JAPAN TRIP DESTINATION: WEST TOKYO

TOSHIMA -KU

IKEBUKURO

Ikebukuro  is an urban entertanment district in north Tokyo. It offers plenty of entertainment, shopping and dining opportunities. It is a hub of activity with main lines from the suburbs. Seibu  has a stake in Sunshine City, a large shopping and entertainment complex not far from the station. 

Ikebukuro is also a center of otaku culture. Unlike Akihabara, Ikebukuro caters more to a female clientele with butler cafes and anime, manga and cosplay related shops such as Animate, Mandarake and K-Books.

SHINJUKU -KU

Shinjuku City

Pictures Of 2010 Trip

 

Shinjuku City encompasses the buzzing clubs and karaoke rooms of neon-lit East Shinjuku and upscale hotel bars and restaurants in the Skyscraper District. Tokyo Metropolitan Building has a popular observation deck, and Mount Hakone rises over tranquil urban parkland. Galleries, theaters, and bookstores attract students from busy campuses. New National Stadium is a high-tech sports venue built for the 2020 Olympics.

Pictures Of 2015 Trip To Tokyo

Shinjuku Station is the world’s busiest railway station, handling more than two million passengers every day. It is served by about a dozen railway and subway lines, including the JR Yamanote Line. Shinjuku is also one of Tokyo’s major stops for long-distance highway buses. A large bus terminal, named Busta Shinjuku, is conveniently located on top of the railway station.

SHIBUYA -KU

meiji jingu

Meiji Shrine (明治神宮Meiji Jingū), is located in Shibuya, and is the Shinto shrine that is dedicated to the deified spirits of Emperor Meiji and his wife, Empress Shōken. Construction began in 1915 under Itō Chūta, and the shrine was built in the traditional nagare-zukuri style, using primarily Japanese cypress and copper.

 

Meiji Shrine is located in a forest that covers an area of 70 hectares of  evergreen forest, which were donated by people from all parts of Japan when the shrine was established. The entrance to the shrine complex leads through the Jingu Bashi (bridge).

2016 PHOTOS

IKEBANA

Ikebana (生け花, 活け花, “arranging flowers” or “making flowers alive”) is the Japanese art of flower arrangement. It is also known as Kadō (華道, “way of flowers”).

The tradition dates back to the 7th century when floral offerings were made at altars. Later, they were placed in the tokonoma (alcove) of a home. Ikebana reached its first zenith in the 16th century under the influence of Buddhist tea masters and has grown over the centuries.

MEIJI JINGU GYOEN

During the Meiji period, the garden came under the supervision of the Imperial Household Agency and named Yoyogi Gyoen (Yoyogi Imperial Garden) and was frequently visited by Emperor Meiji and Empress Shōken.

The garden contains a tea house, an arbour, a fishing stand and an iris garden. It has an area of 83,000 square meters and is open to the public throughout the year.

The Meiji Shrine Inner Garden (明治神宮内苑Meiji Jingū Naien)  is a public garden adjacent to Meiji Shrine. The garden was once part of the suburban residences of Katō Kiyomasa and later the Ii clan during the Edo period.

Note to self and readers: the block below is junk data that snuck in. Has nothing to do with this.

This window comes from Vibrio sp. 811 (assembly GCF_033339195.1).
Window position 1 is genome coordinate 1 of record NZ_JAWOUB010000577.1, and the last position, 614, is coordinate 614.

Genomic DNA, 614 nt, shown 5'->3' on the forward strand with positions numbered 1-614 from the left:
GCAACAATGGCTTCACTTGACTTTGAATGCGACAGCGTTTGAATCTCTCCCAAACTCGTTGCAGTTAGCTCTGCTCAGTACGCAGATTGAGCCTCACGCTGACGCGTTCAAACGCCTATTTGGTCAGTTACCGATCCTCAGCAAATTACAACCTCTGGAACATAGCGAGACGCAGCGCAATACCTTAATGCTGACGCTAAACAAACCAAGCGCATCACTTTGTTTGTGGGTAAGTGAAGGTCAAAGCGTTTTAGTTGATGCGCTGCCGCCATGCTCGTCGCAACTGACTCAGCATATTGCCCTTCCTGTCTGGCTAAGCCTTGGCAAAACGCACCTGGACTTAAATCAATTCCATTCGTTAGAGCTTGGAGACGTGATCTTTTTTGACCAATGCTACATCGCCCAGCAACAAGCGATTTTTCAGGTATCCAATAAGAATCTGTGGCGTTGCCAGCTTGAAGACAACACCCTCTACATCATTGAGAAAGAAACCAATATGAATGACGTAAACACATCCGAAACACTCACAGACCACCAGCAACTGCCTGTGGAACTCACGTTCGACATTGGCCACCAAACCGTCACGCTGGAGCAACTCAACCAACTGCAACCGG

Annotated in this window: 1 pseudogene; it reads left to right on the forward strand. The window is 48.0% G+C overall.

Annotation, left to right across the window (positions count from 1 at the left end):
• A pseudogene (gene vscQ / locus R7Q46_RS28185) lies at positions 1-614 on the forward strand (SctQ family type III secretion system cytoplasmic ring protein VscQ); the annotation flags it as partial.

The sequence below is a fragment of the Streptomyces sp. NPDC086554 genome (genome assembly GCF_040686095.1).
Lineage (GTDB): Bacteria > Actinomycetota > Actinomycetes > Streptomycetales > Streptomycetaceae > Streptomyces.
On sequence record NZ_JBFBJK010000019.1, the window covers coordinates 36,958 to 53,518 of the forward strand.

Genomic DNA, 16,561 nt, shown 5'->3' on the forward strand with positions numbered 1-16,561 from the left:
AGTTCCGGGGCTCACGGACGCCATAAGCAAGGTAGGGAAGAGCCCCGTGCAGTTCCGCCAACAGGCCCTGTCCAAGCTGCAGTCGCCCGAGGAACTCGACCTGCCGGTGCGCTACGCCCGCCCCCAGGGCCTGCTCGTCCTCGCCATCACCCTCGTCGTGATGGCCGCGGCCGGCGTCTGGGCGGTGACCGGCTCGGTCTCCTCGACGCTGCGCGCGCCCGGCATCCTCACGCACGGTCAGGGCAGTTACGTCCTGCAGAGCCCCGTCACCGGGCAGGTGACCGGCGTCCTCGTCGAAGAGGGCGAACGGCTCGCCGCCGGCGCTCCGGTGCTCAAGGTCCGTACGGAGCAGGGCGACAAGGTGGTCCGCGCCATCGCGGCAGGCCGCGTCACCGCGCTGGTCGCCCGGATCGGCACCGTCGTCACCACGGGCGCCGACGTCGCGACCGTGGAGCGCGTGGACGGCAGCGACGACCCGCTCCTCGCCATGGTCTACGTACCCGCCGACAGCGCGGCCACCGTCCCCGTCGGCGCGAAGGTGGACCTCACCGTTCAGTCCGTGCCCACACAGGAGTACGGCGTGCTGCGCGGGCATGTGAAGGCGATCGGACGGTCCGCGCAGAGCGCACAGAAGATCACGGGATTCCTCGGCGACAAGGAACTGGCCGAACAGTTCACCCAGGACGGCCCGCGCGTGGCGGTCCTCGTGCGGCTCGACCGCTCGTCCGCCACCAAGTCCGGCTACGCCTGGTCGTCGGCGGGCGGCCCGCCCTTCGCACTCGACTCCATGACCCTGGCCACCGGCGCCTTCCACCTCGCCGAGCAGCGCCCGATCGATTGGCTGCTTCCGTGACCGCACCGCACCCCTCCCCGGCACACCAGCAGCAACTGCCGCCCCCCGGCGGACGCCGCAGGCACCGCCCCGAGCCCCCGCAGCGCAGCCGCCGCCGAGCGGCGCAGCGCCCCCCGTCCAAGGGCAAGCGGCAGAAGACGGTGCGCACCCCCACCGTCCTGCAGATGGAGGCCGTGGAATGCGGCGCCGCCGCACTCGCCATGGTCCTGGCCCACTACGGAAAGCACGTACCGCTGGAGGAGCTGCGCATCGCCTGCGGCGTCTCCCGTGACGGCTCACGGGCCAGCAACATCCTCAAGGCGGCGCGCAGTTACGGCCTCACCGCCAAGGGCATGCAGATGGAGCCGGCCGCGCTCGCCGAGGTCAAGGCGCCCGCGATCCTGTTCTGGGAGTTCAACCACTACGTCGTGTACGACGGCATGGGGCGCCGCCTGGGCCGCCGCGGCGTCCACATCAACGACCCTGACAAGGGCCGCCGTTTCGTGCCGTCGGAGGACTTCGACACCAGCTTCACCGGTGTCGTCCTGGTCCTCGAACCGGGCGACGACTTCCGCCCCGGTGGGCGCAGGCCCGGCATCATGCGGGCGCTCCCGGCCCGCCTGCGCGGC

MINATO KU

SHINBASHI

ROPPONGI HILLS

Roppongi Hills (六本木ヒルズRoppongi Hiruzu) is a development project in Tokyo and one of Japan’s largest integrated property developments, located in the Roppongi district of Minato, Tokyo.

Constructed by building tycoon Minoru Mori, the mega-complex incorporates office space, apartments, shops, restaurants, cafés, movie theatres, a museum, a hotel, a major TV studio, an outdoor amphitheatre, and a few parks. The centerpiece is the 54-story Mori Tower. 

TOKYO TOWER

FootTown, a four-story building directly under the tower, houses museums, restaurants and shops. Departing from there, guests can visit two observation decks. The two-story Main Deck (formerly known as the Main Observatory) is at 150 meters (490 ft), while the smaller Top Deck (formerly known as the “Special Observatory”) reaches a height of 249.6 meters (819 ft). The names were changed following renovation of the top deck in 2018.

Tokyo Tower  “Japan Radio Tower” is a communications and observation tower in the Shiba-koen district of Minato. At 332.9 meters (1,092 ft), it is the second-tallest structure in Japan. The structure is an Eiffel Tower-inspired lattice tower that is painted white and international orange to comply with air safety regulations.

 

Built in 1958, the tower’s main sources of income are tourism and antenna leasing. Over 150 million people have visited the tower.

 

 

AO YAMA CEMETARY

Aoyama Cemetery (青山霊園Aoyama reien) is a cemetery in Aoyama, Minato managed by the Tokyo Metropolitan Government. The cemetery is also famous for its cherry blossoms, and at the season of hanami, which many people would visit.

MEGURO KU

Meguro (目黒区Meguro-ku) is a special ward in Tokyo, The English translation of its name is Black Eyes. The ward was founded on March 15, 1947.

Meguro is predominantly residential in character, but is also home to light industry, corporate head offices, the Komaba campus of University of Tokyo as well as fifteen foreign embassies and consulates. 

 

The Meguro River (目黒川Meguro-gawa) is a river which flows through Tokyo. Its tributaries include the Kitazawa River and the Karasuyama River. The river flows into Tokyo Bay near the Tennōzu Isle Station. The river banks are extensively landscaped and act as an urban green space for communities along its length and is a popular venue for cherry blossom viewing in the spring.